Lindley McCrary and Chérie Garcia-Kuper have declared victory in the race for the Littleton Public Schools Board of Education.
Brian Macaulay and Michelle Redfearn also ran in the race for two seats on the board.
The winners will serve a four-year term on the five-member board.
According to unofficial results, McCrary received about 30% of the community’s votes.
Entering her second term on the board, she said she is excited and relieved for campaign season to be over and ready to get back to work.
“I just feel really honored and grateful to be able to serve this district for another four years,” McCrary said.
McCrary said she is looking forward to continuing the work of elevating student voice in the district and working towards compensating staff in the way they deserve to be compensated.
In December, McCrary will become president of the Colorado Association of School Boards. She said she will use this role to advocate for school funding at the state level.
After starting off narrowly behind Macaulay at the first drop of results on election night, Garcia-Kuper slowly and steadily gained votes.
Unofficial results posted the evening of Nov. 9 put her 642 votes ahead of Macaulay.
The county has counted all of its received ballots and will continue to count ballot cures and military and overseas ballots through Nov. 15.
The county will certify election results on Nov. 27.
Based on the current numbers, Garcia-Kuper is declaring victory with about 27% of the votes.
“I ran a grassroots campaign and worked against big pockets and outside interests,” Garcia-Kuper wrote in a statement to the Littleton Independent. “This victory ensures that the majority of the (Littleton Public Schools) community does not want Douglas County politics in their district, and it solidifies that (the district) is not for sale.”
She said she is excited to represent all students, including students of color, students who are experiencing hardships, marginalized students and students who choose a pathway other than a four-year college degree.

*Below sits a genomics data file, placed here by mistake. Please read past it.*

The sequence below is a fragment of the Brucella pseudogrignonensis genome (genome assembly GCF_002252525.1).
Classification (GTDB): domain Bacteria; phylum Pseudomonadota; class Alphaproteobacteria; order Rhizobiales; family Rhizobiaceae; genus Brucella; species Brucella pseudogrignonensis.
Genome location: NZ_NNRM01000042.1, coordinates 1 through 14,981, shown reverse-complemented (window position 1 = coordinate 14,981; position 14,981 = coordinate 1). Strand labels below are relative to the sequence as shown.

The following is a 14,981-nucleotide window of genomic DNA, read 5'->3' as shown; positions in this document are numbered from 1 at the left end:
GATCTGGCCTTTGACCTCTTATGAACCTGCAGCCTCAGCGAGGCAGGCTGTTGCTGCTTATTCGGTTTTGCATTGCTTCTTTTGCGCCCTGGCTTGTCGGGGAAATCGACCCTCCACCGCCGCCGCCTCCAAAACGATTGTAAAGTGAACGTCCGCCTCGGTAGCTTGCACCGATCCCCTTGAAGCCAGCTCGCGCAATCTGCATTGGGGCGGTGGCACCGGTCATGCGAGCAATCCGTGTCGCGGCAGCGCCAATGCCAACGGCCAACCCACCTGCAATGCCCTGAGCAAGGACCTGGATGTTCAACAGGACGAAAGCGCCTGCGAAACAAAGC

Macaulay, who received about 25% of votes, said the election results are a setback to the approximately 14,000 parents, grandparents and citizens in Littleton who voted for him.
“These people simply wanted a board member who cared enough about their kids that he or she would take real steps to improve their children’s educational outcomes,” he wrote in a statement to the Littleton Independent. “They wanted a candidate with a clear vision and a common sense approach to achieve excellence.”
He said he appreciates the support of those who voted for him, and he cares about their children and their futures.
“I wish that I could have served them in our schools, and that others in Littleton had also shared our vision,” he wrote.
Michelle Redfearn, who received over 10,000 votes, thanked those who supported her.
“In life, how many people really get a show of hands that show that there’s 10,000 people that believe in them?” she said of the 18% of voters who voted for her. “10,000 people believed that I could do a job — and I can tell you, I don’t know 10,000 people.”
She said that although she did not win a seat, she feels like she is a winner. She said her worth is not tied to a number and she is grateful for her life and the opportunity to keep volunteering at Arapahoe High School.
“When you believe in something, you just keep doing good,” she said.
The new school board members will be sworn in on Nov. 16.